Hepatic ductopenia and vanishing bile duct syndrome
- Nancy Reau, MD
Nancy Reau, MD
- Associate Director of Solid Organ Transplantation
- Section Chief, Hepatology Rush University Medical Center
- Section Editor
- Sanjiv Chopra, MD, MACP
Sanjiv Chopra, MD, MACP
- Editor-in-Chief — Gastroenterology and Hepatology
- Section Editor — General Hepatology; Gallbladder and Biliary Tract Disease
- Professor of Medicine
- Harvard Medical School
- Senior Consultant in Hepatology
- James Tullis Firm Chief
- Beth Israel Deaconess Medical Center
Vanishing bile duct syndrome refers to a group of acquired disorders resulting in progressive destruction and disappearance of the intrahepatic bile ducts and, ultimately, cholestasis. Ductopenia (a pathologic description) refers to the associated reduction in the number of intrahepatic bile ducts, a process that ultimately leads to cholestasis.
The diagnosis is made pathologically, although it can be suggested on imaging tests such as endoscopic retrograde cholangiopancreatography or magnetic resonance cholangiopancreatography when disease is advanced. There are multiple etiologies that can result in this final common pathologic picture, including autoimmune disorders, medications, genetic abnormalities, infectious diseases, and neoplastic disorders. The prognosis and treatment depend on the etiology and degree of injury. This topic will review the anatomy, classification, pathophysiology, diagnosis, and treatment of this heterogeneous group of disorders.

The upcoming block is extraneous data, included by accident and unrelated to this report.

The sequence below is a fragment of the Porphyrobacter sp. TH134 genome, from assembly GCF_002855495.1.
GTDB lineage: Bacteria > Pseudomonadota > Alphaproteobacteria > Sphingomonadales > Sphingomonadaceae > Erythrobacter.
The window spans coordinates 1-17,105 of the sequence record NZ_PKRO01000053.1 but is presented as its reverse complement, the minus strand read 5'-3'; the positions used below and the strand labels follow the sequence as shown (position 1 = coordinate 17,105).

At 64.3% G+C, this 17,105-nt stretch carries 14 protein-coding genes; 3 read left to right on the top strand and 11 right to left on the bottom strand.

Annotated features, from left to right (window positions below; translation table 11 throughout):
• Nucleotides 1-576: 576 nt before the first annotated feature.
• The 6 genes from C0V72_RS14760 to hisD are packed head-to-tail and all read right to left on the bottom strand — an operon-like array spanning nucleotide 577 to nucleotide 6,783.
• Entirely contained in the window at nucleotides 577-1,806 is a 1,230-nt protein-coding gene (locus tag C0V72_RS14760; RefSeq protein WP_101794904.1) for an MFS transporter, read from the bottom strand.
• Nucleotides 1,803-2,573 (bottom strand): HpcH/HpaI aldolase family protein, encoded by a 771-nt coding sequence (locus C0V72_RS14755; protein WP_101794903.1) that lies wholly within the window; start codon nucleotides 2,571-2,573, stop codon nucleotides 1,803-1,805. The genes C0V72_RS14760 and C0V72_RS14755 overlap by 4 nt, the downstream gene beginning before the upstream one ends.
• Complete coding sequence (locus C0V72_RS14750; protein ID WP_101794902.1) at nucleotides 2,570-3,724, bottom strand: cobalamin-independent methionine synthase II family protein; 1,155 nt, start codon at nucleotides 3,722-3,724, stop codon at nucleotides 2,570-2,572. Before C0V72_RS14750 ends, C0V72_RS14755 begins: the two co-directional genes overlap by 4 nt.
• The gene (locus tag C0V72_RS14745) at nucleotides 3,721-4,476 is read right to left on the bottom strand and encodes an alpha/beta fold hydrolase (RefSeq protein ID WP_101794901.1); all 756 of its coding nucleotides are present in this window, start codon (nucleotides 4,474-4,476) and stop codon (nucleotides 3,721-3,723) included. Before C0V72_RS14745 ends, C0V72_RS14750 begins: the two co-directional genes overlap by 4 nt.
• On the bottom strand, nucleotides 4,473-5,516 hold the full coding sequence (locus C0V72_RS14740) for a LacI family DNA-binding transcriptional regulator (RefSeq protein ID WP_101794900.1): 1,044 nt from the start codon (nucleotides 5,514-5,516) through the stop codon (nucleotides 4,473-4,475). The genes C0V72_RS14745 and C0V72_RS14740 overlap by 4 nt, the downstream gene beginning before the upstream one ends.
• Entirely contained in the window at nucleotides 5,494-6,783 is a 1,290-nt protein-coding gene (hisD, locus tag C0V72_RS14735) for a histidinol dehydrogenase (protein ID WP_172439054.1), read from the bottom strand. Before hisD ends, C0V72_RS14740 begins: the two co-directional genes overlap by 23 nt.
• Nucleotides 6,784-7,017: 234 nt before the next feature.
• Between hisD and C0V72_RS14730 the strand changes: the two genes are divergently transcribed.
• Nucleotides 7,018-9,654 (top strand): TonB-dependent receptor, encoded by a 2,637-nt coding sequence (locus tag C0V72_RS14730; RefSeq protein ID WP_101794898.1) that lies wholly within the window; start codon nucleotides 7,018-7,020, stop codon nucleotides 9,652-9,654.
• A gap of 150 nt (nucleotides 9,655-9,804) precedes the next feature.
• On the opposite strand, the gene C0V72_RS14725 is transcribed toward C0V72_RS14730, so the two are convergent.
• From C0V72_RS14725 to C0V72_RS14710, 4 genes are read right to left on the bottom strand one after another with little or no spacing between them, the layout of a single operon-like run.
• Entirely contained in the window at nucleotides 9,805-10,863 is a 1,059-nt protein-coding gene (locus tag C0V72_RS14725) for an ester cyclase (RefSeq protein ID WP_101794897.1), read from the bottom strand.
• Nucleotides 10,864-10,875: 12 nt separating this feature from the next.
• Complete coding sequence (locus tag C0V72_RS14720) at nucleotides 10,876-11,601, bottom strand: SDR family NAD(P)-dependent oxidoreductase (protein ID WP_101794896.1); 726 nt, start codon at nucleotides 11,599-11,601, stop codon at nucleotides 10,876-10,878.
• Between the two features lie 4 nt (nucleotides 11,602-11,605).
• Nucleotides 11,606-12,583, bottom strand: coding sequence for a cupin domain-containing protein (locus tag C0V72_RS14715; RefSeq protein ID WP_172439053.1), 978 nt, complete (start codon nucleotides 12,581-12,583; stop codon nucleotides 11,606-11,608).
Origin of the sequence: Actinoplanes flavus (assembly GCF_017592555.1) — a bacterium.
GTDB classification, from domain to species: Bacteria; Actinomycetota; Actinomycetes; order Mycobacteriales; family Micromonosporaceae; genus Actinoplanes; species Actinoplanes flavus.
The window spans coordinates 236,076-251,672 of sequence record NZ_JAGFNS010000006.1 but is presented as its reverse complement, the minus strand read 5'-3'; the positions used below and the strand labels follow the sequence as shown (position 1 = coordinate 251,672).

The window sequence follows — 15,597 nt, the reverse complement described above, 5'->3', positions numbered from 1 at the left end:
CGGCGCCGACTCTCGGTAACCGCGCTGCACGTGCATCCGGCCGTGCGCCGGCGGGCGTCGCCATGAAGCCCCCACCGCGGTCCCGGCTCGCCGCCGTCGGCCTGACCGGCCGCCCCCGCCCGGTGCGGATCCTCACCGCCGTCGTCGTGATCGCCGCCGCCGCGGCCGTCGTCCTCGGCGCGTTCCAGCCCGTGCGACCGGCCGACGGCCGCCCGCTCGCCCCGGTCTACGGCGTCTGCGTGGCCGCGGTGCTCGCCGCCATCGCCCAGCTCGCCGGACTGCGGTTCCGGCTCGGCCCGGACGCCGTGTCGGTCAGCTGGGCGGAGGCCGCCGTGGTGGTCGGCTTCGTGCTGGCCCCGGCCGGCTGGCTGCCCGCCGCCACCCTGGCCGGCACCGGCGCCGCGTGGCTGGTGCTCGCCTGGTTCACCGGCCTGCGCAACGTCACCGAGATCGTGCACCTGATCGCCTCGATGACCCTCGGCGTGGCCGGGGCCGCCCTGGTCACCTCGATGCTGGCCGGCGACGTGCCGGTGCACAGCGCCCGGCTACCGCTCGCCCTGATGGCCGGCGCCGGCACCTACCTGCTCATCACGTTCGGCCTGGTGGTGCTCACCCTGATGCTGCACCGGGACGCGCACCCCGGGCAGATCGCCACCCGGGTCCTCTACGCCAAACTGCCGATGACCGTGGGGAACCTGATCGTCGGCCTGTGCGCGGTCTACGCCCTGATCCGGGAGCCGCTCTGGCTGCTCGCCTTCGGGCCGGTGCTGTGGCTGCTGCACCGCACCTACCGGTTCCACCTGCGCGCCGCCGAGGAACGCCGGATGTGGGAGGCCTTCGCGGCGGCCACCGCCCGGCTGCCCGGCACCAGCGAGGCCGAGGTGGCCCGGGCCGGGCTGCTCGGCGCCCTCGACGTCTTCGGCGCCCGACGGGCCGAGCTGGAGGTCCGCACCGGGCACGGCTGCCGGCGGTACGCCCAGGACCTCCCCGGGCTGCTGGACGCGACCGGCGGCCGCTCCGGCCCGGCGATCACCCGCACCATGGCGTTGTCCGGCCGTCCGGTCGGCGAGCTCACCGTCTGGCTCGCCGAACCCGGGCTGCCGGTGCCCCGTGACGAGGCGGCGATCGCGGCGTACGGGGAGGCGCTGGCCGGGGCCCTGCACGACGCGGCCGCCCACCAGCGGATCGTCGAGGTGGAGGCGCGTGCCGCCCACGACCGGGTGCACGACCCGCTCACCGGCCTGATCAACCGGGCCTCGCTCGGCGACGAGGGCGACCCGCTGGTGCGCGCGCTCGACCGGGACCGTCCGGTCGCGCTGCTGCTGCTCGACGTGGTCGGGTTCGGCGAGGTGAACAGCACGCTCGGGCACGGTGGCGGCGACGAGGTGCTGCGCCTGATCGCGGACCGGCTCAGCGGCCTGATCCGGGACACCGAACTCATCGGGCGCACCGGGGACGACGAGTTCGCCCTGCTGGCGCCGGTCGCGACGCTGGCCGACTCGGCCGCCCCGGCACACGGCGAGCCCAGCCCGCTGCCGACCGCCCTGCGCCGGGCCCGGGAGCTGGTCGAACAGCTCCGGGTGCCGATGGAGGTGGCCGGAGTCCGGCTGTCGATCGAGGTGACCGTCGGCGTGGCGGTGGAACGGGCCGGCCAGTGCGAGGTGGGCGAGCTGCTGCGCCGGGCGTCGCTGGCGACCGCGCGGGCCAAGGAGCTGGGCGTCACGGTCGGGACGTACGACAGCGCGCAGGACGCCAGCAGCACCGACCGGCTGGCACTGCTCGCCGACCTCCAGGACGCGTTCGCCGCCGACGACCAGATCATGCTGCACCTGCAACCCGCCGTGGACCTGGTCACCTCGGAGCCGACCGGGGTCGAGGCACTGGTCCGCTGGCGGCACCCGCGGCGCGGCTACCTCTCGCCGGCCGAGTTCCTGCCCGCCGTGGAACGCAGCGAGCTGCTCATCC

The biliary tree is the tubular system of ducts that transports bile from the liver to the small intestine. It is divided into intra- and extrahepatic systems. Few disease states involve both systems, thus allowing for a natural taxonomic separation between the intra- and extrahepatic biliary tree .
●The extrahepatic system includes the right and left hepatic ducts, cystic duct, and common bile duct.
●The intrahepatic biliary tree contains ducts proximal to the right and left hepatic ducts . The intrahepatic system is further divided into intrahepatic large bile ducts (segmental and area ducts) that are grossly visible, and the intrahepatic small bile ducts (septal, interlobular, ductules, and canal of Hering).To continue reading this article, you must log in with your personal, hospital, or group practice subscription. For more information on subscription options, click below on the option that best describes you:
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- Embryology and development
- PATHOPHYSIOLOGY OF INTRAHEPATIC BILE DUCT INJURY
- CONGENITAL DISEASES
- IDIOPATHIC ADULTHOOD DUCTOPENIA
- NEOPLASTIC DISORDERS
- Hodgkin lymphoma
- Histiocytosis X
- Macrophage activation syndrome (MAS)
- IMMUNOLOGIC DISORDERS
- Primary biliary cholangitis
- Immune cholangitis
- Primary sclerosing cholangitis
- Chronic graft versus host disease
- Acute hepatic cellular rejection
- Chronic hepatic cellular rejection
- Enteric organisms
- Viral infections
- TOXINS AND DRUGS
- ISCHEMIC CAUSES
- CLINICAL MANIFESTATIONS
- Laboratory evaluation
- Liver biopsy
- Ursodeoxycholic acid
- SUMMARY AND RECOMMENDATIONS